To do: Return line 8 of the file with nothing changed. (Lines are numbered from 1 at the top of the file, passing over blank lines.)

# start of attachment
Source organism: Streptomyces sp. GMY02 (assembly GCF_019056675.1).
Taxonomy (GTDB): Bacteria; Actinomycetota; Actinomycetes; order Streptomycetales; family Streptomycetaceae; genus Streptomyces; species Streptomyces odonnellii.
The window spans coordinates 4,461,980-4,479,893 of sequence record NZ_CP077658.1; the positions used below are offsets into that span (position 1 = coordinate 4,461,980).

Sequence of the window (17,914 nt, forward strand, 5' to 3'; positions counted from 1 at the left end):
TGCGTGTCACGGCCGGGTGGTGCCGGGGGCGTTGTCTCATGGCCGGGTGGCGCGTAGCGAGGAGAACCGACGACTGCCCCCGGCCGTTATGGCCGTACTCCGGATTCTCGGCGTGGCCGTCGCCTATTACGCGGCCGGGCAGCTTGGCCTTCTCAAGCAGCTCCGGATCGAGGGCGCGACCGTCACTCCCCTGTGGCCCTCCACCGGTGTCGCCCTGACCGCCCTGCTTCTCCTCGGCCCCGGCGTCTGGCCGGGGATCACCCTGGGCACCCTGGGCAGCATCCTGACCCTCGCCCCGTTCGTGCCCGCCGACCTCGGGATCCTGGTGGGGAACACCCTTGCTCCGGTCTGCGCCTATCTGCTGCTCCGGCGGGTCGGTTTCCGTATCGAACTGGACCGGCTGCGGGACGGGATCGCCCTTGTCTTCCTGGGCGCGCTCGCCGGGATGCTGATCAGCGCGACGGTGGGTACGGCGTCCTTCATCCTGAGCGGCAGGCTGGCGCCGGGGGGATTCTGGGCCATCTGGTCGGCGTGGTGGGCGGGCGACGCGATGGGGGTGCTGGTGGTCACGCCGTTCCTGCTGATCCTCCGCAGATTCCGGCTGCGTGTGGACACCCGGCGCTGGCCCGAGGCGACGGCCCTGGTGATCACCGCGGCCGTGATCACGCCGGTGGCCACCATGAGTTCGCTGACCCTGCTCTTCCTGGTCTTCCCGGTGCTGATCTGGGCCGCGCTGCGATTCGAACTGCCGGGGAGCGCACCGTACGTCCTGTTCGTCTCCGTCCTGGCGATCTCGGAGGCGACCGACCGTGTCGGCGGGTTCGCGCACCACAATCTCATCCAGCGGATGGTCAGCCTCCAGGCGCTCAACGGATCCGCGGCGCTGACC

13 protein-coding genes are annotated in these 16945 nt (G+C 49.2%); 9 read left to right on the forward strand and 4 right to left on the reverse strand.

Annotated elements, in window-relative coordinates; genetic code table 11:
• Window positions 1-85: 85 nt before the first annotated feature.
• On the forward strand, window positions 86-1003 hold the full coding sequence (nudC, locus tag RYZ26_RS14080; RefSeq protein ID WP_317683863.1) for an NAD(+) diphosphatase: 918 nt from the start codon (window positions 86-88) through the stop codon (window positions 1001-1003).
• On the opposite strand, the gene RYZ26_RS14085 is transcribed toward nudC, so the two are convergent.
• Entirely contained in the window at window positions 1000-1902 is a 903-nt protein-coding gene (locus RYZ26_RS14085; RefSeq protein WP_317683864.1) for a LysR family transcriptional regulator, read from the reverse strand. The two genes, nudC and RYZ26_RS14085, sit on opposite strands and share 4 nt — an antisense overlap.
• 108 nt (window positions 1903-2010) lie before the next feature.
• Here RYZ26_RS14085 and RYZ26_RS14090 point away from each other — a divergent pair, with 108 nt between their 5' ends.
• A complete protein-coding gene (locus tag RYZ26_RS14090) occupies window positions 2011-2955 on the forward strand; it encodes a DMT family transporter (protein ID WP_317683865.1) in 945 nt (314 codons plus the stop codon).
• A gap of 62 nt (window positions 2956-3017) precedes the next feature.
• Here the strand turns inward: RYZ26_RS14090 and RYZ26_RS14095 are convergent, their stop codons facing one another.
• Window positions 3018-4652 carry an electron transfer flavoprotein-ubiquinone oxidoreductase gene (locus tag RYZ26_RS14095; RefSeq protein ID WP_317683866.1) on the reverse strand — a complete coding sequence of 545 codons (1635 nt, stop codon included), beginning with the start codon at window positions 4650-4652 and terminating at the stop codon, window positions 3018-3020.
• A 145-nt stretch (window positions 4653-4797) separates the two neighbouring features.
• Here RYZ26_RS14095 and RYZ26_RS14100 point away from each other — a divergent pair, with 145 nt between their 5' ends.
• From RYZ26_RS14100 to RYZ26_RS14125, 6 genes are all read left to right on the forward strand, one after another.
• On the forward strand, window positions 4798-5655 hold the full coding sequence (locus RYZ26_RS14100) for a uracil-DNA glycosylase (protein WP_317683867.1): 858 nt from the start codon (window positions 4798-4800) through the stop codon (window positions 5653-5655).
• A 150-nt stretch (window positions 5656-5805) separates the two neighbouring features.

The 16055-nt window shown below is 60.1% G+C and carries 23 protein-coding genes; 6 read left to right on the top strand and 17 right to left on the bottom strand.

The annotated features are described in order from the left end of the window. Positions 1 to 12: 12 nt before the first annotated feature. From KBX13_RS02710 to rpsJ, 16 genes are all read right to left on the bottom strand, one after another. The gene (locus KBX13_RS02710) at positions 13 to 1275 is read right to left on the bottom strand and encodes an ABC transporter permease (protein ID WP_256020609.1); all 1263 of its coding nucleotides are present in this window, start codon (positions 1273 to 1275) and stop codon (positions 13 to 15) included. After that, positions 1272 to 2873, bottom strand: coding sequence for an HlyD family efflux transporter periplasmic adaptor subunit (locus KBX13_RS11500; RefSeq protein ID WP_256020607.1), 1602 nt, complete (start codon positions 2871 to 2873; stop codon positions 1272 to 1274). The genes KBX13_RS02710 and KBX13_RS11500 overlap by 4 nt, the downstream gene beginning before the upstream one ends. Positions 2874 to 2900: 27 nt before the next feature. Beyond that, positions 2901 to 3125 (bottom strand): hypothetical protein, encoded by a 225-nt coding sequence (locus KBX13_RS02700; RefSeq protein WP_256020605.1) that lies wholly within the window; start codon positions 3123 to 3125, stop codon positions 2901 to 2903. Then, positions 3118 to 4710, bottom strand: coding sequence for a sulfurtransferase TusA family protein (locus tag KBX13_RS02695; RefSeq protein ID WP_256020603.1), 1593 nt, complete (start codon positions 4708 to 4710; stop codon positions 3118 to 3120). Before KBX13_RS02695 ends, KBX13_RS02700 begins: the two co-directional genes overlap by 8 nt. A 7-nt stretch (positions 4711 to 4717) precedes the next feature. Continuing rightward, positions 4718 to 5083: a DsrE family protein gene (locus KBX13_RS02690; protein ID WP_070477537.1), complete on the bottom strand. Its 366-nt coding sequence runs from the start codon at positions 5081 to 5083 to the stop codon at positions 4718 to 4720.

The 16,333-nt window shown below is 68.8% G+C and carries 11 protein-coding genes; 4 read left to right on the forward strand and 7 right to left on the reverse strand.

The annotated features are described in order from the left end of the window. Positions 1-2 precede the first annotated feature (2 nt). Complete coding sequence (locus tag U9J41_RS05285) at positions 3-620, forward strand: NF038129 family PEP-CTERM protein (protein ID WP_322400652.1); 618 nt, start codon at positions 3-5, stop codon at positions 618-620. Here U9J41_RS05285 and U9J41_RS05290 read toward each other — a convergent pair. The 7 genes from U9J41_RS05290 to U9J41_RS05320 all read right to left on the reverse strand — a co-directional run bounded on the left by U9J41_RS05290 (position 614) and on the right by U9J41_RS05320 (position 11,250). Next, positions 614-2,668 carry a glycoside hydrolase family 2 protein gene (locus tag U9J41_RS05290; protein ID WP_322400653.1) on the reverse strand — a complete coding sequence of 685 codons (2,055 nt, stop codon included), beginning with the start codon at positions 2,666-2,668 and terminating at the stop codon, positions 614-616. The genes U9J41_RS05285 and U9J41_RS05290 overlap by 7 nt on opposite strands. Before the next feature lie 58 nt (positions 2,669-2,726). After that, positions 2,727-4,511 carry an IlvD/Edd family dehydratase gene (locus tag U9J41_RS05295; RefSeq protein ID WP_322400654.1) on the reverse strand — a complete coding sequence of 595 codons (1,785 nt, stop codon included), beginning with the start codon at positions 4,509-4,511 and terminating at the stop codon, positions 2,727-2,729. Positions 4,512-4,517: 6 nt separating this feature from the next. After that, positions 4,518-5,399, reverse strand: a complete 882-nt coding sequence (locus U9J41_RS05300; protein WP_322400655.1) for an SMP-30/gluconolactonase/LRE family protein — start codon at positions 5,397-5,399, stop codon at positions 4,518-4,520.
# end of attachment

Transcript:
• Window positions 1-85: 85 nt before the first annotated feature.